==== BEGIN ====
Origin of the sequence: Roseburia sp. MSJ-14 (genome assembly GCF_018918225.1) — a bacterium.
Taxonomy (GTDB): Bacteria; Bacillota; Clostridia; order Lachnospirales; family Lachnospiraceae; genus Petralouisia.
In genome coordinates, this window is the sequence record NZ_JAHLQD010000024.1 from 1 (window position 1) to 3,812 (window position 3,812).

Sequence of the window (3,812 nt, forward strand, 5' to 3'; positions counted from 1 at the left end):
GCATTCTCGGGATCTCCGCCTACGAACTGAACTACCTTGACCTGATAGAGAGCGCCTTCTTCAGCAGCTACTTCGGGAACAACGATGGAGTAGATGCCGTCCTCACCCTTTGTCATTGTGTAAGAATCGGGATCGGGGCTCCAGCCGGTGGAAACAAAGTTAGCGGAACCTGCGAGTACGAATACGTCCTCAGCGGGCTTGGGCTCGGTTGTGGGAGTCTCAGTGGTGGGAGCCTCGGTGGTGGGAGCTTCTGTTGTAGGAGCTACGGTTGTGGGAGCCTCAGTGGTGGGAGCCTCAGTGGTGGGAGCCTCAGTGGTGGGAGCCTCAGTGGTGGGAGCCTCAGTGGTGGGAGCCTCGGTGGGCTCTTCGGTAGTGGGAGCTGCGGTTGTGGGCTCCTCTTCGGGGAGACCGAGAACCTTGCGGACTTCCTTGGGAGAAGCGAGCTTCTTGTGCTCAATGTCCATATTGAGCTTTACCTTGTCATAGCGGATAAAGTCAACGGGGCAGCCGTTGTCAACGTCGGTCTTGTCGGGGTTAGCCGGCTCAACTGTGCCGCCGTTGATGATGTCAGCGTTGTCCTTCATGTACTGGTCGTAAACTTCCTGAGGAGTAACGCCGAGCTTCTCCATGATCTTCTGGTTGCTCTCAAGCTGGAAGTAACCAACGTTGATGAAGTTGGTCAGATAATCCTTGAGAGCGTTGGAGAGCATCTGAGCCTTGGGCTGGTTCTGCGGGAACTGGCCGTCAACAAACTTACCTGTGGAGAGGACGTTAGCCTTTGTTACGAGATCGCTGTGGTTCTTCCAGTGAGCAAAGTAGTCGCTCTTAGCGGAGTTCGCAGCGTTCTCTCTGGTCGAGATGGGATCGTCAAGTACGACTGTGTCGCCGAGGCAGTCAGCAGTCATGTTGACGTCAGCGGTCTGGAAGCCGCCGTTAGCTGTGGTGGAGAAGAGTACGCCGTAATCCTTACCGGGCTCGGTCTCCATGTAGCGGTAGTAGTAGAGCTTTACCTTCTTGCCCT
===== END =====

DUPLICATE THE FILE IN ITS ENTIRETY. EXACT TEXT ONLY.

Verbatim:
Origin of the sequence: Roseburia sp. MSJ-14 (genome assembly GCF_018918225.1) — a bacterium.
Taxonomy (GTDB): Bacteria; Bacillota; Clostridia; order Lachnospirales; family Lachnospiraceae; genus Petralouisia.
In genome coordinates, this window is the sequence record NZ_JAHLQD010000024.1 from 1 (window position 1) to 3,812 (window position 3,812).

Sequence of the window (3,812 nt, forward strand, 5' to 3'; positions counted from 1 at the left end):
GCATTCTCGGGATCTCCGCCTACGAACTGAACTACCTTGACCTGATAGAGAGCGCCTTCTTCAGCAGCTACTTCGGGAACAACGATGGAGTAGATGCCGTCCTCACCCTTTGTCATTGTGTAAGAATCGGGATCGGGGCTCCAGCCGGTGGAAACAAAGTTAGCGGAACCTGCGAGTACGAATACGTCCTCAGCGGGCTTGGGCTCGGTTGTGGGAGTCTCAGTGGTGGGAGCCTCGGTGGTGGGAGCTTCTGTTGTAGGAGCTACGGTTGTGGGAGCCTCAGTGGTGGGAGCCTCAGTGGTGGGAGCCTCAGTGGTGGGAGCCTCAGTGGTGGGAGCCTCAGTGGTGGGAGCCTCGGTGGGCTCTTCGGTAGTGGGAGCTGCGGTTGTGGGCTCCTCTTCGGGGAGACCGAGAACCTTGCGGACTTCCTTGGGAGAAGCGAGCTTCTTGTGCTCAATGTCCATATTGAGCTTTACCTTGTCATAGCGGATAAAGTCAACGGGGCAGCCGTTGTCAACGTCGGTCTTGTCGGGGTTAGCCGGCTCAACTGTGCCGCCGTTGATGATGTCAGCGTTGTCCTTCATGTACTGGTCGTAAACTTCCTGAGGAGTAACGCCGAGCTTCTCCATGATCTTCTGGTTGCTCTCAAGCTGGAAGTAACCAACGTTGATGAAGTTGGTCAGATAATCCTTGAGAGCGTTGGAGAGCATCTGAGCCTTGGGCTGGTTCTGCGGGAACTGGCCGTCAACAAACTTACCTGTGGAGAGGACGTTAGCCTTTGTTACGAGATCGCTGTGGTTCTTCCAGTGAGCAAAGTAGTCGCTCTTAGCGGAGTTCGCAGCGTTCTCTCTGGTCGAGATGGGATCGTCAAGTACGACTGTGTCGCCGAGGCAGTCAGCAGTCATGTTGACGTCAGCGGTCTGGAAGCCGCCGTTAGCTGTGGTGGAGAAGAGTACGCCGTAATCCTTACCGGGCTCGGTCTCCATGTAGCGGTAGTAGTAGAGCTTTACCTTCTTGCCCT